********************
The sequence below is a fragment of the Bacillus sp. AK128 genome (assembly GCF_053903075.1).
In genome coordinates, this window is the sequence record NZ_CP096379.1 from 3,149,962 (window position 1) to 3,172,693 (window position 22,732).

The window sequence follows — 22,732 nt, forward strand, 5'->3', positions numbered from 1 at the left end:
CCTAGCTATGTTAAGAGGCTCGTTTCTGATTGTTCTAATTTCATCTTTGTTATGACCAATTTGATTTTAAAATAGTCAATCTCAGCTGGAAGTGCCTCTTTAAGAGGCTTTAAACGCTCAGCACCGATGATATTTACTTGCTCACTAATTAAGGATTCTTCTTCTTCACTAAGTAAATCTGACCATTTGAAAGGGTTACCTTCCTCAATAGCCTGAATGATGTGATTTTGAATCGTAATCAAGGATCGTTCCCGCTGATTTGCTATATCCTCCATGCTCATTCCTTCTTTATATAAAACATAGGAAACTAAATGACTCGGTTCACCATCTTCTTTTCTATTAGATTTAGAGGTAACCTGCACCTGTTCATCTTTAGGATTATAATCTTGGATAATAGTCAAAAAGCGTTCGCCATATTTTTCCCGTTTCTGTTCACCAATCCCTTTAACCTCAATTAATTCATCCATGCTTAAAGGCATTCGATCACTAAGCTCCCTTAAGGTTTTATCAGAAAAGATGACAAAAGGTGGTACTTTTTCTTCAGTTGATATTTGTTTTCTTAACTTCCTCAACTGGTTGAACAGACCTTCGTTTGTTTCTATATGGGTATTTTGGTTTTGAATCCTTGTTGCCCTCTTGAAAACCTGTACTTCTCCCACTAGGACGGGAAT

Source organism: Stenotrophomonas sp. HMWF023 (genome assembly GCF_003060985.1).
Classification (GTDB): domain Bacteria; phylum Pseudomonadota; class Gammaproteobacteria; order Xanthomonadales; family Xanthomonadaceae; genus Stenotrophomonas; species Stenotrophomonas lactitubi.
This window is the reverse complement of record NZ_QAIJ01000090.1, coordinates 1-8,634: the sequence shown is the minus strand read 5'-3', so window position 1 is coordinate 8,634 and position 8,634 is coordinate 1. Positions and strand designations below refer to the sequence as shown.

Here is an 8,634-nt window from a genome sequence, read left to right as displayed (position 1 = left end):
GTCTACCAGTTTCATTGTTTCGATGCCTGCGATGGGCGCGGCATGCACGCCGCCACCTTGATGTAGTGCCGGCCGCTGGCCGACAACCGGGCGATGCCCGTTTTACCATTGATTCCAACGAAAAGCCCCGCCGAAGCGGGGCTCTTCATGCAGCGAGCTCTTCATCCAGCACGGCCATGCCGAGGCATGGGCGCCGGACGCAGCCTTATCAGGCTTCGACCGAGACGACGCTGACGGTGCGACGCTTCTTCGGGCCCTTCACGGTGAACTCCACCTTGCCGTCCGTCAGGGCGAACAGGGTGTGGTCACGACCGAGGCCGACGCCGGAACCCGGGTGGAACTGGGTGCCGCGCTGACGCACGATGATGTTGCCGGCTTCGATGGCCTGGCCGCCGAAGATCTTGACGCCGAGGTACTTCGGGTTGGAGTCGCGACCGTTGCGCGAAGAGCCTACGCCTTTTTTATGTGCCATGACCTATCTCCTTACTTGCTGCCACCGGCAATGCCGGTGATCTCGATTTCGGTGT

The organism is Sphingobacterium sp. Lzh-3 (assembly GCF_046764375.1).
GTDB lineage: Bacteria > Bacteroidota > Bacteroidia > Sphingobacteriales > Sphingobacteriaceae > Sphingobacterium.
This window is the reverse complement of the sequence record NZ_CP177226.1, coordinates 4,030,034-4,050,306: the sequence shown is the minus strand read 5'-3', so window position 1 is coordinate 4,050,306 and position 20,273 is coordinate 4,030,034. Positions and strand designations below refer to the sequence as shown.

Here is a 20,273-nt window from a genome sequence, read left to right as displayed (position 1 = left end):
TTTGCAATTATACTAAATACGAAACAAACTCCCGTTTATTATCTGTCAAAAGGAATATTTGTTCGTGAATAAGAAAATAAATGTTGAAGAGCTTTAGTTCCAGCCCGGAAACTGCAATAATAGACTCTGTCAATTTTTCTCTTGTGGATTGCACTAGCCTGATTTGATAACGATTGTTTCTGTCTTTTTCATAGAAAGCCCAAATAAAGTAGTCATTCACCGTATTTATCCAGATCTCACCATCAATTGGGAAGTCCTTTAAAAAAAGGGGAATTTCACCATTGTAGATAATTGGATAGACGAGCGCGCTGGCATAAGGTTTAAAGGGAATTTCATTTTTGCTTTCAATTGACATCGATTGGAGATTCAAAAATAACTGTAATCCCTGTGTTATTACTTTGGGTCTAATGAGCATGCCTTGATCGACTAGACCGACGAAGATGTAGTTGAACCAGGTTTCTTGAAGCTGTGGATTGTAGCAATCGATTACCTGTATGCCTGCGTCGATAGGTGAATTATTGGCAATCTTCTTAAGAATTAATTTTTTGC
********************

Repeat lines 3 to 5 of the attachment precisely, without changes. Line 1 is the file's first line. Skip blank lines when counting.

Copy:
The window sequence follows — 22,732 nt, forward strand, 5'->3', positions numbered from 1 at the left end:
CCTAGCTATGTTAAGAGGCTCGTTTCTGATTGTTCTAATTTCATCTTTGTTATGACCAATTTGATTTTAAAATAGTCAATCTCAGCTGGAAGTGCCTCTTTAAGAGGCTTTAAACGCTCAGCACCGATGATATTTACTTGCTCACTAATTAAGGATTCTTCTTCTTCACTAAGTAAATCTGACCATTTGAAAGGGTTACCTTCCTCAATAGCCTGAATGATGTGATTTTGAATCGTAATCAAGGATCGTTCCCGCTGATTTGCTATATCCTCCATGCTCATTCCTTCTTTATATAAAACATAGGAAACTAAATGACTCGGTTCACCATCTTCTTTTCTATTAGATTTAGAGGTAACCTGCACCTGTTCATCTTTAGGATTATAATCTTGGATAATAGTCAAAAAGCGTTCGCCATATTTTTCCCGTTTCTGTTCACCAATCCCTTTAACCTCAATTAATTCATCCATGCTTAAAGGCATTCGATCACTAAGCTCCCTTAAGGTTTTATCAGAAAAGATGACAAAAGGTGGTACTTTTTCTTCAGTTGATATTTGTTTTCTTAACTTCCTCAACTGGTTGAACAGACCTTCGTTTGTTTCTATATGGGTATTTTGGTTTTGAATCCTTGTTGCCCTCTTGAAAACCTGTACTTCTCCCACTAGGACGGGAAT

Source organism: Stenotrophomonas sp. HMWF023 (genome assembly GCF_003060985.1).